Poeta Classification Method

      The same analyses for the same patients were performed replacing EAp53 with Poeta rules+Splice method.9,18 Precise information is described in the Supplementary Data.

      RESULTS

      EAp53 Impact on Outcome in TCGA Cohort

      Among 432 HPV-negative HNSCC patients in TCGA, 78 patients (18%) were categorized as low-risk, 140 (32%) were categorized as high-risk, 135 (31%) were categorized as other, with 79 (18%) wild-type for EAp53. Kaplan-Meier survival curve in Figure 2A showed that the 5-year OS rate was 60.2% for wild-type, 51.6% for low-risk [HR low-risk/wild-type 1.15 (0.67-1.99); P = .61], 38.2% for high-risk [HR high-risk/wild-type 1.67 (1.04-2.69); P = .03], and 41.3% for other EAp53 [HR other/wild-type 1.55 (0.96-2.51); P = .07]. Given the similarity between the outcomes for wild-type and low-risk or high-risk and other, we combined them into two groups: wild-type/low-risk and high-risk/other, to improve the statistical power of our analysis. The 5-year OS rate was therefore 55.3% for wild-type/low-risk, 39.8% for high-risk/other group [HR 1.49 (1.08-2.06); P = .014, Figure 2B].
      Figure 2
      Figure 2Overall survival (OS) estimates in 432 patients with HPV-negative Head and Neck Squamous Cell Carcinoma (HNSCC) from The Cancer Genome Atlas (TCGA), (A) by each EAp53 status and (B) by EAp53 group. WT, wild-type
      Figure 2
      Figure 2Overall survival (OS) estimates in 432 patients with HPV-negative Head and Neck Squamous Cell Carcinoma (HNSCC) from The Cancer Genome Atlas (TCGA), (A) by each EAp53 status and (B) by EAp53 group. WT, wild-type

      TP53 Targeted Sequencing of 151 XXXX Samples

      One hundred forty-one of 151 patients had successful TP53 mutation calls (Supplementary Figure S1, Tables S2 and S3). We observed 10 sequencing failures: 9 due to low DNA yield and 1 due to low DNA quality. Seventy-nine of 141 sequenced patients (56%) had a total of 101 mutations. Of these mutations, 62 were missense mutations that could be scored by EAp53. Twenty of 79 patients (25%) had multiple mutations. Twenty-one of 141 patients (15%) were classified as low-risk, 33 (23%) were classified as high-risk, 25 (18%) were classified as other, with 62 (44%) wild-type for EAp53.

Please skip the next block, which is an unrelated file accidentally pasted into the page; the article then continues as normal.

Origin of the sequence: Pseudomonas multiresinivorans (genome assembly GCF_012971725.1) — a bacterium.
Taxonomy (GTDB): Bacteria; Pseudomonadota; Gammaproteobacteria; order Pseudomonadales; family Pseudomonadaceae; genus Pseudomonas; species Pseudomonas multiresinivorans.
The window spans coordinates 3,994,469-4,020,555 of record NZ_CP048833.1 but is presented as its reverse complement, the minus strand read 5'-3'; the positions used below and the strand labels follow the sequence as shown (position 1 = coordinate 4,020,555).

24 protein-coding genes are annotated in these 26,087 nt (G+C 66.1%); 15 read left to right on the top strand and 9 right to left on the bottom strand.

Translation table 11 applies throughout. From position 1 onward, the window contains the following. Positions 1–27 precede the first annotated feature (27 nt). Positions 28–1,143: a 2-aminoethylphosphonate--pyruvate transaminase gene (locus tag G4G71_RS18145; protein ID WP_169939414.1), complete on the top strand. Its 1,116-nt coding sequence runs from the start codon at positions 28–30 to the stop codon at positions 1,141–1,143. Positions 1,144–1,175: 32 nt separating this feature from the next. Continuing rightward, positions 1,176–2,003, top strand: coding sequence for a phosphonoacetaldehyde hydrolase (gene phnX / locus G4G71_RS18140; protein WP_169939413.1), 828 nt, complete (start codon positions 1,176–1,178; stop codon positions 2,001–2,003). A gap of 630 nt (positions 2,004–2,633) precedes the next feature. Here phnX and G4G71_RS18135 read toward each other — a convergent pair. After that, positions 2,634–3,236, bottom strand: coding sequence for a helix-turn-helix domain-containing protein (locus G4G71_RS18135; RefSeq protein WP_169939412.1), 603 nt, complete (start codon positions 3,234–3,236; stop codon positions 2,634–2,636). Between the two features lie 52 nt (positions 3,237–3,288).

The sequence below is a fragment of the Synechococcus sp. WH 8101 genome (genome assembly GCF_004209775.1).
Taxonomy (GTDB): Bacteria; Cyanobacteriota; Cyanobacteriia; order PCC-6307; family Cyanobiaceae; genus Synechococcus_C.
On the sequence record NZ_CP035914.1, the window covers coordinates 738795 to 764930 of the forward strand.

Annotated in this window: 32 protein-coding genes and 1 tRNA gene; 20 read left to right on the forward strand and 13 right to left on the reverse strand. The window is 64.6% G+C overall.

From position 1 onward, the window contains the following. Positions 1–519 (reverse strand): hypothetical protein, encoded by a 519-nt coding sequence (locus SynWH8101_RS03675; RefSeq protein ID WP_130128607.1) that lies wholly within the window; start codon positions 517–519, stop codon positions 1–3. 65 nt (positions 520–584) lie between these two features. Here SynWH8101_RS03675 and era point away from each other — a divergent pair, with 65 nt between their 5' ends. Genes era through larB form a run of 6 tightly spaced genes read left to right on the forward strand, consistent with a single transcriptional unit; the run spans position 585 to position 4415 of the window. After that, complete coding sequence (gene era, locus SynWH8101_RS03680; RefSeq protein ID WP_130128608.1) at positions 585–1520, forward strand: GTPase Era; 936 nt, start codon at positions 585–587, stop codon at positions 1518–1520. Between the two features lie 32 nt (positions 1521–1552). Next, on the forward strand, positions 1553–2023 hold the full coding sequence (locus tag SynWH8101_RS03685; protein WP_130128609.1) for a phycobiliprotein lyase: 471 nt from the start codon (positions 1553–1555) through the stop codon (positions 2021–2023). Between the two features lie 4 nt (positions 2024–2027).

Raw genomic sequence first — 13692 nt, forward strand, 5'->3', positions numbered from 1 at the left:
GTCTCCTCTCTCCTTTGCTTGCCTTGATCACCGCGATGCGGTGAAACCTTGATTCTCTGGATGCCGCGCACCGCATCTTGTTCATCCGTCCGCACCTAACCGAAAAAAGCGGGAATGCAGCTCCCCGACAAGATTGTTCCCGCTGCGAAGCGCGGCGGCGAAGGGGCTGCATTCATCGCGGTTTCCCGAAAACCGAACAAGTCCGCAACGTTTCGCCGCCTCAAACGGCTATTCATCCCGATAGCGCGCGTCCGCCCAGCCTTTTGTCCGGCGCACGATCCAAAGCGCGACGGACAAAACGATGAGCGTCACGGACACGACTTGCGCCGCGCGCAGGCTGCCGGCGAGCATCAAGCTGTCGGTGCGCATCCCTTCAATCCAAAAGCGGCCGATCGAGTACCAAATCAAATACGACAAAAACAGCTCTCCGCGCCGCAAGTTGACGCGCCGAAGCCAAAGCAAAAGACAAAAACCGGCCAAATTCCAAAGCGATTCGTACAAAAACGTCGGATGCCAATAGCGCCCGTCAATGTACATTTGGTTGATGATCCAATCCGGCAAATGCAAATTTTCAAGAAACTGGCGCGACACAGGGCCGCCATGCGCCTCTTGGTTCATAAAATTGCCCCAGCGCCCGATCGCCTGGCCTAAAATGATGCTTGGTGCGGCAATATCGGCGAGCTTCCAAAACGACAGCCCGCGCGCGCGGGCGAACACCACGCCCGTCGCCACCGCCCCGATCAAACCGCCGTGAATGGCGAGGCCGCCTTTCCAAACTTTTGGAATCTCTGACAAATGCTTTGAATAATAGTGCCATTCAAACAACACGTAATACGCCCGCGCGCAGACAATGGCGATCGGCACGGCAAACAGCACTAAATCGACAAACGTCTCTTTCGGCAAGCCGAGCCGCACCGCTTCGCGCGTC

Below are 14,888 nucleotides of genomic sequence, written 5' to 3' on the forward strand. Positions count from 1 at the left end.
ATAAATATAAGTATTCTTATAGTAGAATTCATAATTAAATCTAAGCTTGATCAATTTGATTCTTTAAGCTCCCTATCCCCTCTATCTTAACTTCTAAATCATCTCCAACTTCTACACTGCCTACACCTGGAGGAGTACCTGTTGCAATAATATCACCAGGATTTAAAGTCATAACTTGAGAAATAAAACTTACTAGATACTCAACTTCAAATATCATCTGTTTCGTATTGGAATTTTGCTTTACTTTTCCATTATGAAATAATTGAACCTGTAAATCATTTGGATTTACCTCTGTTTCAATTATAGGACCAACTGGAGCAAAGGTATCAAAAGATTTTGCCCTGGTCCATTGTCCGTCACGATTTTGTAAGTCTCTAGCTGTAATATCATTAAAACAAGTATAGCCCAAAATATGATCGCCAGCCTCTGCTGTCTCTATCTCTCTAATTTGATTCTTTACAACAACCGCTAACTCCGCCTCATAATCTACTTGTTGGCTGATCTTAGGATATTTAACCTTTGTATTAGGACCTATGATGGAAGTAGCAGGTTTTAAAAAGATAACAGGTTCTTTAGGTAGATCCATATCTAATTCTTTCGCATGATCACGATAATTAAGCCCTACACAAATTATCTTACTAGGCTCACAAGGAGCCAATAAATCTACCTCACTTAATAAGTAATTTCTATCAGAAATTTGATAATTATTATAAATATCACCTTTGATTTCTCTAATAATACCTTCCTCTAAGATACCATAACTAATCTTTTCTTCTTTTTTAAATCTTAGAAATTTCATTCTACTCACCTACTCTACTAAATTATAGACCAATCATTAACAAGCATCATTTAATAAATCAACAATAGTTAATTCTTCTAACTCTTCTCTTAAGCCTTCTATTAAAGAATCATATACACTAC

Patient Characteristics in XXXX HPV-Negative Cohort

      The patient and tumor characteristics for 81 patients with HPV-negative tumors and complete data for covariates are summarized in Table 1. There was no imbalance in all covariates between treatment arms for EAp53 subset of patients. Sixty-eight of 81 patients (84%) had TP53 mutations; low-risk were 19 (23%), high-risk were 27 (33%), other mutations were 22 (27%), with 13 (16%) wild-type. Overall, 52% had Zubrod performance status 1, 58% had ENE, and 37% had positive margins. Primary sites were oral cavity (65%), oropharynx (14%), larynx (14%), and hypopharynx (7%). In wild-type/low-risk group, 34% of patients had Zubrod 1, compared with 63% in high-risk/other group. Seventy-five percent and 59% of patients in wild-type/low-risk and high-risk/other groups, respectively, had oral cavity tumors. In wild-type/low-risk group, 47% of patients had ENE, compared with 65% in high-risk/other group. Fifty percent and 29% in wild-type/low-risk and high-risk/other groups, respectively, had positive margins.
      Table 1Patient and Tumor Characteristics by EAp53 and Assigned Treatment
      CharacteristicWild-type/Low-riskHigh-risk/Other